Tuesday, April 28, 2009

Solar test bed scheme on wider scale by 2015

SOLAR panels will be fitted on the roofs of residential blocks and multi-storey carparks in 30 HDB precincts by 2015 in the largest solar trial rolled out here.

The $31 million trial will provide 3.1 megawatts peak of solar capacity in 28 existing HDB precincts and two new ones.

HDB is testing solar technology in preparation for greater use when the cost of it is closer to that of energy from traditional sources.

Senior Minister of State for Trade and Industry S Iswaran said industry players expect to see returns from investments in solar technology in five to eight years.

But there are systemic issues involved in harnessing solar energy, he pointed out. 'It's not just about the cells being able to convert solar energy into electrical energy. Even if you're able to do that, after that, how does that integrate with your energy system, your electricity grid - those are important issues too.'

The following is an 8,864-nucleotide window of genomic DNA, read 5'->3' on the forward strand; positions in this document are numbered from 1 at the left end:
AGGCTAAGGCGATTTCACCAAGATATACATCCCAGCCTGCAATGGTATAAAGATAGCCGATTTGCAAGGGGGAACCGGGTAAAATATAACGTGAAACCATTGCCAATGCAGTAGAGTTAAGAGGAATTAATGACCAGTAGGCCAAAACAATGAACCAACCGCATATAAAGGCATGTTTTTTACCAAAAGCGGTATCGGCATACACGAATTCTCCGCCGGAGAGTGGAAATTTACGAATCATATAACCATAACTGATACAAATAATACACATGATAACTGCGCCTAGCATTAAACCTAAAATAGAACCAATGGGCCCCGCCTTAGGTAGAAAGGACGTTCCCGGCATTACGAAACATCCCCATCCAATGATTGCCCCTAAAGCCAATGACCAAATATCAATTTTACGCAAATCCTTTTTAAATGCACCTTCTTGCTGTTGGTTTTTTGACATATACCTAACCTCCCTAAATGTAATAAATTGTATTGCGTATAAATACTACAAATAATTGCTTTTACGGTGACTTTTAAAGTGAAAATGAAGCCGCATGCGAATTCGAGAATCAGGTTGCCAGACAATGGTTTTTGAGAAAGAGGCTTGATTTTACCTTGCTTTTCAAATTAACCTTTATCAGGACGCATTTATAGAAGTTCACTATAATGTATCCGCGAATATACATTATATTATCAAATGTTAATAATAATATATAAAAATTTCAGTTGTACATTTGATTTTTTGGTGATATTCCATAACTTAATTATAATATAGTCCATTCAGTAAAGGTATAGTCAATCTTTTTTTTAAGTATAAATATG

Last August, HDB installed rooftop solar panels on blocks in Serangoon North Avenue 3 and Wellington Circle, as part of the Energy Save Programme it is working on with the National Environment Agency and Energy Market Authority. Results so far show the panels installed on seven residential blocks and one multi-storey carpark in each precinct can generate about 220 kilowatt hours a day - enough to meet the common services power requirements in a single block.

HDB's first eco-friendly public housing development, Treelodge@Punggol, is designed to incorporate rooftop solar panels that are expected to generate enough energy to meet 40 per cent of the precinct's common services requirements. HDB said testing on a wide scale of 30 precincts will enable it to better assess the feasibility of different solar technologies in Singapore's environment, and gather technical knowledge on their installation and maintenance.

HDB also expects the programme to encourage global manufacturers to set up base in Singapore for R&D on solar panel technologies, which will help to drive down the cost of the panels.

Last year the government set aside $20 million for its Solar Capability Scheme to encourage the installation of solar technology in new building projects.

Source: Business Times, 28 April 2009

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